Palestinian authorities have unveiled one of the largest ancient mosaics in the Middle East after years of restoration.
Resembling a fine carpet, the mosaic covers 836 square metres at Hisham's Palace, an Ummayad castle dating from the 8th century, near the city of Jericho in the occupied West Bank.
"This mosaic contains more than five million pieces of stone from Palestine which have a natural and distinctive colour," Saleh Tawafsha, undersecretary at the Palestinian tourism and antiquities ministry, said at the unveiling ceremony on Thursday.
He said he hoped the restoration would draw tourists to Jericho.
The palace near the Dead Sea had lain forgotten for centuries until it was rediscovered in the 19th century, and explored in the 1930s. It was then the mosaic was uncovered beneath the dust. But it remained neglected until five years ago, when the site was closed for restoration.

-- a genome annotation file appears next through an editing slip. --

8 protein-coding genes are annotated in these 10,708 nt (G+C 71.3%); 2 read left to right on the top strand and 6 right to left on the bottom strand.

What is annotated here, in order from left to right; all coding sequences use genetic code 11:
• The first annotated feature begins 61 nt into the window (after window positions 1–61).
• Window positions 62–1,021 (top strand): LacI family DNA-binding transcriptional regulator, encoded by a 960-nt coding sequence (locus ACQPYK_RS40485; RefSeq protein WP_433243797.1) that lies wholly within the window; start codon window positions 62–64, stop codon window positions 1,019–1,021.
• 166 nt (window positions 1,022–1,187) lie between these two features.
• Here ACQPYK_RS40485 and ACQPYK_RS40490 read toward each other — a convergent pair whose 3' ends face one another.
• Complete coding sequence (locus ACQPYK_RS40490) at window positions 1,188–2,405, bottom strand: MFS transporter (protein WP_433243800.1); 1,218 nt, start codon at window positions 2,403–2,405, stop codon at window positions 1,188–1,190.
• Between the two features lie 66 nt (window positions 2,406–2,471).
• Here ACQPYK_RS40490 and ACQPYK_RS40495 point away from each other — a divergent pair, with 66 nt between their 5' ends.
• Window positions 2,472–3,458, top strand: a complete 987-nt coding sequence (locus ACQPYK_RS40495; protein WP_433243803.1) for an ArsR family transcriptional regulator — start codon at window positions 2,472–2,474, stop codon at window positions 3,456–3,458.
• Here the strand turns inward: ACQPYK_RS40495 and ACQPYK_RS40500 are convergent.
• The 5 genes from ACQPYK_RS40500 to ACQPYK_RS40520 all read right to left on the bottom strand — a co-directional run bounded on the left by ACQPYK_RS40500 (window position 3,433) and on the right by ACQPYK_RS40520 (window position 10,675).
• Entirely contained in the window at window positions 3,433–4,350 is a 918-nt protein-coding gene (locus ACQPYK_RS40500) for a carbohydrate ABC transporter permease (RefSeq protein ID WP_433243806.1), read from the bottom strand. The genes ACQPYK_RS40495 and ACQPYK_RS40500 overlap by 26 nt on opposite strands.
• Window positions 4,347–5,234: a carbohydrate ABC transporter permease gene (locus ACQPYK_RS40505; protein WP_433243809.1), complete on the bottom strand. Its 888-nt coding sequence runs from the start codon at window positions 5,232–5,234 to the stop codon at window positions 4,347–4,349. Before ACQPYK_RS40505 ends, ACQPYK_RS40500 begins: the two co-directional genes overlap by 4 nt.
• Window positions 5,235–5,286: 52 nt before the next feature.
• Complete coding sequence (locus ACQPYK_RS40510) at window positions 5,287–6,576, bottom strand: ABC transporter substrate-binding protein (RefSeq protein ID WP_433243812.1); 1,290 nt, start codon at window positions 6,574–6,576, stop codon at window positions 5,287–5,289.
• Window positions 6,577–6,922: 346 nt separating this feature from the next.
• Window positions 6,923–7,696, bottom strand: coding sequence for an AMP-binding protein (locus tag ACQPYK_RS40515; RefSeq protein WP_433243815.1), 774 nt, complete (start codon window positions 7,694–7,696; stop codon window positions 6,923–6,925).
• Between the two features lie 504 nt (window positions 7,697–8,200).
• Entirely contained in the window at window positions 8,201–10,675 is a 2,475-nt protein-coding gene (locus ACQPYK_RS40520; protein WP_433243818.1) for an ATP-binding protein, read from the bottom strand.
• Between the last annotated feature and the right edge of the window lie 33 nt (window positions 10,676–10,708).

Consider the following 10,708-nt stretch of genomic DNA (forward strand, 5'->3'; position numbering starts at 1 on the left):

The $18 million project, which included the construction of a large dome to protect the mosaic from the elements, was partly funded by the Japanese government. Tourists can view the mosaic from a new walkway suspended above it.
The project was originally supposed to be completed in 2018 but was delayed, in part because of the challenge of anchoring the dome without disturbing the archaeological remains.
Abdel Raheem Zahran, a local tourist who came with his children on Thursday, said he had been to the site seven years earlier, but it was “not as developed”.
"The dome that they made is great, you don’t have the sun beating down on you,“ he said.
The palace was the winter resort of Caliph Hisham ibn Abd Al Malik, who ruled from 724 to 743 AD. It covers about 60 hectares and comprises baths and an agricultural estate.
The Ummayad dynasty lasted from 660 to 750 AD.